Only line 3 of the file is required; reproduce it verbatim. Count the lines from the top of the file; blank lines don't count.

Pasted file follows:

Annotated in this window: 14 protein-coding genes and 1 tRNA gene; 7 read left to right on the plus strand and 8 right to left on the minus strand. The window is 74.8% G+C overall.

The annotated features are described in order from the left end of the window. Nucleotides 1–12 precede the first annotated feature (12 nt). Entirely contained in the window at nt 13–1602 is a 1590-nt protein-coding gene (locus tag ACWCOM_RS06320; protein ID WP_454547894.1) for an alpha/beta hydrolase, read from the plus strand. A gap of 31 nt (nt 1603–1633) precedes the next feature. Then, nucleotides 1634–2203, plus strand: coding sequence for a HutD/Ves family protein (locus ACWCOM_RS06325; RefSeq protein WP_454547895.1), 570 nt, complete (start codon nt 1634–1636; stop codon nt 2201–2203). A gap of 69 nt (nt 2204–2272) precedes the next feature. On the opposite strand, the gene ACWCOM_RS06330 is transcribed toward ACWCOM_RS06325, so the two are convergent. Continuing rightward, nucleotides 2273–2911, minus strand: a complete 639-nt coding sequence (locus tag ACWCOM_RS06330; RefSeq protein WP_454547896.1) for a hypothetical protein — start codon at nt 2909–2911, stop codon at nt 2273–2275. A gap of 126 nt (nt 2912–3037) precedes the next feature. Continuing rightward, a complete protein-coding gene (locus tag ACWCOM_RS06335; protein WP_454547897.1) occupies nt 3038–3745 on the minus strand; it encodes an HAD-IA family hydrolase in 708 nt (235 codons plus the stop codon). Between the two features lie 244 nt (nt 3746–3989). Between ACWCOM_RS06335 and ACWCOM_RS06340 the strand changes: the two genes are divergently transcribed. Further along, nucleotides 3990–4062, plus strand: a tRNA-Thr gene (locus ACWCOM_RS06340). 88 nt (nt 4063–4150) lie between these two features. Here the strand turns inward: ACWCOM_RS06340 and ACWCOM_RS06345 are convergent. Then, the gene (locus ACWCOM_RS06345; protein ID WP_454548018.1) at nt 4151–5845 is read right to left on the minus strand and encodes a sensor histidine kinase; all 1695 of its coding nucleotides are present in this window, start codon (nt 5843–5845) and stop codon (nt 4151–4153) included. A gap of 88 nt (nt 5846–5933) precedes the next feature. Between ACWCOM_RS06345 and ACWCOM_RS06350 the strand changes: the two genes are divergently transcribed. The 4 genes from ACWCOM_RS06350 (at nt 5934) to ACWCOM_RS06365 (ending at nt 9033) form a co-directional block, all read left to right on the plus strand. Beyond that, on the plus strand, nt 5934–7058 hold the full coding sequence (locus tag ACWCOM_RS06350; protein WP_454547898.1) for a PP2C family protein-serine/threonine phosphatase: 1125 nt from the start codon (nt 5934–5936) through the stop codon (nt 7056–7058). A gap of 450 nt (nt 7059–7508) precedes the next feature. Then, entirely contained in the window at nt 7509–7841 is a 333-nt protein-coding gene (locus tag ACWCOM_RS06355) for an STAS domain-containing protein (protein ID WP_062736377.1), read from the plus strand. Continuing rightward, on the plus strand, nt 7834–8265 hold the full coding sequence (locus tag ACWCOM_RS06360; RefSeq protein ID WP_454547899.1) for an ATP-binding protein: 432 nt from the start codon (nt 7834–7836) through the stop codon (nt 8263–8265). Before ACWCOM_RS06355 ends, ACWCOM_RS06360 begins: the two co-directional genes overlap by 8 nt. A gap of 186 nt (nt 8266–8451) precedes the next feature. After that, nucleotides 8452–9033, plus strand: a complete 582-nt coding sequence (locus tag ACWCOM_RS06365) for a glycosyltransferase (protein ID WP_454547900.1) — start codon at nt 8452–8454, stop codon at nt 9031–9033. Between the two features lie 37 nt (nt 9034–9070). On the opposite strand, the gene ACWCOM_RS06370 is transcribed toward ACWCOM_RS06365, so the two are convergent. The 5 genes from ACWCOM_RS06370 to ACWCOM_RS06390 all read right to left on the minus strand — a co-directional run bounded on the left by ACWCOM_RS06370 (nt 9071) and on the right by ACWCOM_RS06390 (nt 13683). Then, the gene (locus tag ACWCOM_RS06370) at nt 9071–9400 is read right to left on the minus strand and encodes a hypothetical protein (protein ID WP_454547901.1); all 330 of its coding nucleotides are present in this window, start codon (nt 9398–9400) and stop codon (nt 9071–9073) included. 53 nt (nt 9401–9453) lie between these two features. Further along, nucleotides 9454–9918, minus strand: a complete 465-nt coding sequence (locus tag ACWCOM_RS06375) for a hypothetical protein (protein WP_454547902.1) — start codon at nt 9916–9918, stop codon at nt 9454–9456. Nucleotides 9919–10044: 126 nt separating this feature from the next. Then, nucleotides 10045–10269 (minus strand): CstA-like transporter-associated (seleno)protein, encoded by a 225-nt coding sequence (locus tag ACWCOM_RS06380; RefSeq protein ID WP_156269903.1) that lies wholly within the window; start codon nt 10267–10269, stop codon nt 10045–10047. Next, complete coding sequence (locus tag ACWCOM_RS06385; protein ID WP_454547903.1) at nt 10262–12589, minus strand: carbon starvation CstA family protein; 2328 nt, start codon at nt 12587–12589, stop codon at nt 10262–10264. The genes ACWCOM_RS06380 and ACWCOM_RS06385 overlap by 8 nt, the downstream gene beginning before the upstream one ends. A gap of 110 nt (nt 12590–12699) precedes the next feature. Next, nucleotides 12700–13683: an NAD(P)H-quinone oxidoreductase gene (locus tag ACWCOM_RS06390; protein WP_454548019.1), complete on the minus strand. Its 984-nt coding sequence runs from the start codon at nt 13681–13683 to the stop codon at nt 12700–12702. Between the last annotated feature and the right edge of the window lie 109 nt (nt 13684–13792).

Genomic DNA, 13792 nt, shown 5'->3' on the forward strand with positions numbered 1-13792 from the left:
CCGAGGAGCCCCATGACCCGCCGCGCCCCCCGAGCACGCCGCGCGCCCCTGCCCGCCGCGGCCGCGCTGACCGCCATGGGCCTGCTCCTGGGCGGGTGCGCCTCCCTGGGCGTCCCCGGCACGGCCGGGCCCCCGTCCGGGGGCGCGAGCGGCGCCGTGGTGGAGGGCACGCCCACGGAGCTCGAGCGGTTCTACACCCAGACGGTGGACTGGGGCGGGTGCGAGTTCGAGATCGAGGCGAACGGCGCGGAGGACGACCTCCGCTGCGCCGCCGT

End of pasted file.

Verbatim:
Genomic DNA, 13792 nt, shown 5'->3' on the forward strand with positions numbered 1-13792 from the left: